III. The proclamation which was the faithful exposition of the true sentiments, both of king and people, bears certain marks which we may briefly note. (i) We cannot fail to be struck with the comprehensiveness of it. The prohibition is over every human being, and over all the animals possessed by and related to man. (ii) Fasting was the first part of the decree. Fasting has been a religious exercise in the East as far back as history takes us. The efficacy of it will be more or less, according to climate, individual temperament, and other circumstances. (iii) The covering with sackcloth was the next part of the decree. In its nature and purpose it is closely allied to fasting with this difference, that it is visible. (iv) Each person is to utter a mighty cry. The Eastern nations have always been addicted to vocal demonstration for the expression of the stronger emotions. The "might," no doubt, is to be in the desire more than in the mere voice that utters it. (v) But by far the most striking and satisfactory characteristic of this proclamation is the last that which requires from every man a personal and practical reformation: "Let them turn every one from his evil way."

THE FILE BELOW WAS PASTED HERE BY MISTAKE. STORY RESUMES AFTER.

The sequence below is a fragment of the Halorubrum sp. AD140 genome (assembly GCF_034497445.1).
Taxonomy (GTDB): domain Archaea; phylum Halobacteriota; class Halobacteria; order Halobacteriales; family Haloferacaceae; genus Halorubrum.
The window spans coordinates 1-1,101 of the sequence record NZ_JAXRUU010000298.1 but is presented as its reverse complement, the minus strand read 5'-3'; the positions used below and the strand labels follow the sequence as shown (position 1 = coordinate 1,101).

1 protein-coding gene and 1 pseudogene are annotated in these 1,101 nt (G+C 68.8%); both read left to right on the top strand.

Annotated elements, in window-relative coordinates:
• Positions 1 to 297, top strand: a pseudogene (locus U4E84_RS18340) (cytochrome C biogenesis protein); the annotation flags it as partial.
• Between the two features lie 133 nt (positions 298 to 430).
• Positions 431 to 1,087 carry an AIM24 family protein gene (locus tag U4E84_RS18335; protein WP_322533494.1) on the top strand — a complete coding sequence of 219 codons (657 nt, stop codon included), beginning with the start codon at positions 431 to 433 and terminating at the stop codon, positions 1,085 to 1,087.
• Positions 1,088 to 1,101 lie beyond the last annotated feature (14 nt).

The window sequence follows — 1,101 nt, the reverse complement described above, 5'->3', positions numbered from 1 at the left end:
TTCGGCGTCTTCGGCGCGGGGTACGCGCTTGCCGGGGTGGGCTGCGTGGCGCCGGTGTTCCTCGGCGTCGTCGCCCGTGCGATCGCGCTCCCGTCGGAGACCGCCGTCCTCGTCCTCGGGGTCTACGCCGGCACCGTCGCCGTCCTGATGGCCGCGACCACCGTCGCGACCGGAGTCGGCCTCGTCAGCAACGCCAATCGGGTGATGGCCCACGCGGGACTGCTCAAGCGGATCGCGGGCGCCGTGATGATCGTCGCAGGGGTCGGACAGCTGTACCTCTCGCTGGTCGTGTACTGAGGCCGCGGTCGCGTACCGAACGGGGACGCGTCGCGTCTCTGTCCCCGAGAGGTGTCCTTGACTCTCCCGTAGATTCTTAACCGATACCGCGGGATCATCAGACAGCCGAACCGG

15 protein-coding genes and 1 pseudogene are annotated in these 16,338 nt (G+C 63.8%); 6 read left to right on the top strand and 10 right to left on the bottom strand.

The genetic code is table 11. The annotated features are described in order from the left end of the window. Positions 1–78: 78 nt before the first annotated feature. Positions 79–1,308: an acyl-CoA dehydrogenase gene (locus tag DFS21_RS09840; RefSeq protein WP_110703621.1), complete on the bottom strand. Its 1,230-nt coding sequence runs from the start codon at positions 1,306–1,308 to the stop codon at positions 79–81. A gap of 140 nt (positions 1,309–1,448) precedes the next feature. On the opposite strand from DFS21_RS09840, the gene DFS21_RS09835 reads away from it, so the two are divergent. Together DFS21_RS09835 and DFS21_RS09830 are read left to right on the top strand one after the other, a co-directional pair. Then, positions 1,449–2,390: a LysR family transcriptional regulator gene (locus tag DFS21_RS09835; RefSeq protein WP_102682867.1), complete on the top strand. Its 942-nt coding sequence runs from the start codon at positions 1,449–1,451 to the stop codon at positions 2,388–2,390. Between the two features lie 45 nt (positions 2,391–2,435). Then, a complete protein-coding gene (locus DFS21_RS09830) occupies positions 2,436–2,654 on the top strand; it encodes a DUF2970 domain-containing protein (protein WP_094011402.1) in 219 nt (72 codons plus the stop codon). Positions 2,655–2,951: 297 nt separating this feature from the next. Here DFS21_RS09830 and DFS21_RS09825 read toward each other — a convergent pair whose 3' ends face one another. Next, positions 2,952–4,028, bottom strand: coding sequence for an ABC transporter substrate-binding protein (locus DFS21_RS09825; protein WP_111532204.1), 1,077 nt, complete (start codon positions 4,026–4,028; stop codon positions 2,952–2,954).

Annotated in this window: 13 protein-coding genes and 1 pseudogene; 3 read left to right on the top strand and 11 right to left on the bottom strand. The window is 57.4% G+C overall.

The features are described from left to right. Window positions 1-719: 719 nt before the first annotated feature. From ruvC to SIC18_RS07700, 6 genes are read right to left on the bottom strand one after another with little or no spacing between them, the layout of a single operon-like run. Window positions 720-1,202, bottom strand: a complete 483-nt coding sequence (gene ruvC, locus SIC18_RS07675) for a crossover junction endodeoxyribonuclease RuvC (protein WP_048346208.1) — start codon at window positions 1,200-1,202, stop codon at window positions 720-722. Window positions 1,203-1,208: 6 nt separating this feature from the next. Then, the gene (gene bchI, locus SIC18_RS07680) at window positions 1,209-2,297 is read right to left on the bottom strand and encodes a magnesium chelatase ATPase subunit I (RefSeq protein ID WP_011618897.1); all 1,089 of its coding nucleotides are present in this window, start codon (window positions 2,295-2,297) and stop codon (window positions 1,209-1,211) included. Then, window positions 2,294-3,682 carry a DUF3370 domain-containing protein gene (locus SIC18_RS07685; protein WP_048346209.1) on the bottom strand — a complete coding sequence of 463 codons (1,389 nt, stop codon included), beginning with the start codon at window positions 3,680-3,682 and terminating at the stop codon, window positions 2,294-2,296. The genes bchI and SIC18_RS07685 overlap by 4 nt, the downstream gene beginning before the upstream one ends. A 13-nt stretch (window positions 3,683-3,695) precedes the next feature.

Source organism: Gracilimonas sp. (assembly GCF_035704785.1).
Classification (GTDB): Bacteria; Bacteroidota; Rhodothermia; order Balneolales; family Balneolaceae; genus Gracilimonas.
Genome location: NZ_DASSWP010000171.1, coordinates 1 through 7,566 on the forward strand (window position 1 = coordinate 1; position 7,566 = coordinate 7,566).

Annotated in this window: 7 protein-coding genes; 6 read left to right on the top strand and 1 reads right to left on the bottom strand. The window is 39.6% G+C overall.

A. Raleigh, The Story of Jonah, p. 216.
References: John 3:5-9 . J. Menzies, Christian World Pulpit, vol. xi., p. 100. John 3:5-10 . W. G. Blaikie, Homiletic Magazine, vol. vi., p. 295.John 3:8 . J. N. Norton, Golden Truths, p. 152 John 1:3 :9 . Spurgeon, Sermons, vol. v., No. 275.
I. In the last verse of the third chapter we come upon a difficulty which has exercised the faith and called forth the ingenuity of interpreters. The difficulty is this, there are passages in Holy Scripture which assert in the strongest way that God cannot repent, and that He never does. There are certain other passages (of which this is one) which assert, just as strongly, that He can repent, and that, in fact, He has often done so.